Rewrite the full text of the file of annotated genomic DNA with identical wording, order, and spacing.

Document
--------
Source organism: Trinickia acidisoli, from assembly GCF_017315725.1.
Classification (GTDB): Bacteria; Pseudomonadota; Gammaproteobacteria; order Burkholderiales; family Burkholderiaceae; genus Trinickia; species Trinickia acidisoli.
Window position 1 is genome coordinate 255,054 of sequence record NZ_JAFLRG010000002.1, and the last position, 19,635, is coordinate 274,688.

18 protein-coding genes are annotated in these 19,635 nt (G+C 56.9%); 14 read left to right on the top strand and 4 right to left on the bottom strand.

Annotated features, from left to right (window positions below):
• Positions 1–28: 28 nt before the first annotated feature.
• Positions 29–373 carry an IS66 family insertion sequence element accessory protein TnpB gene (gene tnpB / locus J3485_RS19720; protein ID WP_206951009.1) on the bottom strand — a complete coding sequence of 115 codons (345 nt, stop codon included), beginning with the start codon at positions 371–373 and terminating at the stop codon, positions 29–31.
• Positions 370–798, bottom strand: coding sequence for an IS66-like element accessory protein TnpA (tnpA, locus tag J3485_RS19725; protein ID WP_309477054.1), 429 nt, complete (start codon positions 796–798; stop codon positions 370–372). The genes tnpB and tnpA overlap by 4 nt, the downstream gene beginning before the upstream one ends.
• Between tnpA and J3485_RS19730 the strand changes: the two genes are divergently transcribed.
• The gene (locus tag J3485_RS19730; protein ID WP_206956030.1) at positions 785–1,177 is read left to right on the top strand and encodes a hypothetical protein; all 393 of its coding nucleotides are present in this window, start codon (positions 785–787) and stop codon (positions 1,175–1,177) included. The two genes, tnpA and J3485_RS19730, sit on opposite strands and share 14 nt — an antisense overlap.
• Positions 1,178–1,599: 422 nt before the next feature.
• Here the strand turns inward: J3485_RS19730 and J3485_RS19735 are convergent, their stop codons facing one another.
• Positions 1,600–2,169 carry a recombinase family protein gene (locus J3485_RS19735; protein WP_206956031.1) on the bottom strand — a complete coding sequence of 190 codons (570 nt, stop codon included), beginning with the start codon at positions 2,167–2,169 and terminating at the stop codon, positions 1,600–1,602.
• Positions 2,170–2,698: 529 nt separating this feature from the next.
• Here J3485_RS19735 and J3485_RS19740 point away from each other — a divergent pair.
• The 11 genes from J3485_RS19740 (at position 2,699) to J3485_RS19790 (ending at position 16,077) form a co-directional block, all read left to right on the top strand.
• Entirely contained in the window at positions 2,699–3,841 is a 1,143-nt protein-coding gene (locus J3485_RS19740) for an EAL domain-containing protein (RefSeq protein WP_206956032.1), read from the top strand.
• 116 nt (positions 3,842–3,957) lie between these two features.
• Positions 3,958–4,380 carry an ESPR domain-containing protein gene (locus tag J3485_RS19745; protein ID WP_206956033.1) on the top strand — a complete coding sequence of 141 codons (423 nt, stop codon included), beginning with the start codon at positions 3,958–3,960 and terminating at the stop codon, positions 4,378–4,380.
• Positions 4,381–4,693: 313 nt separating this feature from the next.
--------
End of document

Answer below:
Source organism: Trinickia acidisoli, from assembly GCF_017315725.1.
Classification (GTDB): Bacteria; Pseudomonadota; Gammaproteobacteria; order Burkholderiales; family Burkholderiaceae; genus Trinickia; species Trinickia acidisoli.
Window position 1 is genome coordinate 255,054 of sequence record NZ_JAFLRG010000002.1, and the last position, 19,635, is coordinate 274,688.

18 protein-coding genes are annotated in these 19,635 nt (G+C 56.9%); 14 read left to right on the top strand and 4 right to left on the bottom strand.

Annotated features, from left to right (window positions below):
• Positions 1–28: 28 nt before the first annotated feature.
• Positions 29–373 carry an IS66 family insertion sequence element accessory protein TnpB gene (gene tnpB / locus J3485_RS19720; protein ID WP_206951009.1) on the bottom strand — a complete coding sequence of 115 codons (345 nt, stop codon included), beginning with the start codon at positions 371–373 and terminating at the stop codon, positions 29–31.
• Positions 370–798, bottom strand: coding sequence for an IS66-like element accessory protein TnpA (tnpA, locus tag J3485_RS19725; protein ID WP_309477054.1), 429 nt, complete (start codon positions 796–798; stop codon positions 370–372). The genes tnpB and tnpA overlap by 4 nt, the downstream gene beginning before the upstream one ends.
• Between tnpA and J3485_RS19730 the strand changes: the two genes are divergently transcribed.
• The gene (locus tag J3485_RS19730; protein ID WP_206956030.1) at positions 785–1,177 is read left to right on the top strand and encodes a hypothetical protein; all 393 of its coding nucleotides are present in this window, start codon (positions 785–787) and stop codon (positions 1,175–1,177) included. The two genes, tnpA and J3485_RS19730, sit on opposite strands and share 14 nt — an antisense overlap.
• Positions 1,178–1,599: 422 nt before the next feature.
• Here the strand turns inward: J3485_RS19730 and J3485_RS19735 are convergent, their stop codons facing one another.
• Positions 1,600–2,169 carry a recombinase family protein gene (locus J3485_RS19735; protein WP_206956031.1) on the bottom strand — a complete coding sequence of 190 codons (570 nt, stop codon included), beginning with the start codon at positions 2,167–2,169 and terminating at the stop codon, positions 1,600–1,602.
• Positions 2,170–2,698: 529 nt separating this feature from the next.
• Here J3485_RS19735 and J3485_RS19740 point away from each other — a divergent pair.
• The 11 genes from J3485_RS19740 (at position 2,699) to J3485_RS19790 (ending at position 16,077) form a co-directional block, all read left to right on the top strand.
• Entirely contained in the window at positions 2,699–3,841 is a 1,143-nt protein-coding gene (locus J3485_RS19740) for an EAL domain-containing protein (RefSeq protein WP_206956032.1), read from the top strand.
• 116 nt (positions 3,842–3,957) lie between these two features.
• Positions 3,958–4,380 carry an ESPR domain-containing protein gene (locus tag J3485_RS19745; protein ID WP_206956033.1) on the top strand — a complete coding sequence of 141 codons (423 nt, stop codon included), beginning with the start codon at positions 3,958–3,960 and terminating at the stop codon, positions 4,378–4,380.
• Positions 4,381–4,693: 313 nt separating this feature from the next.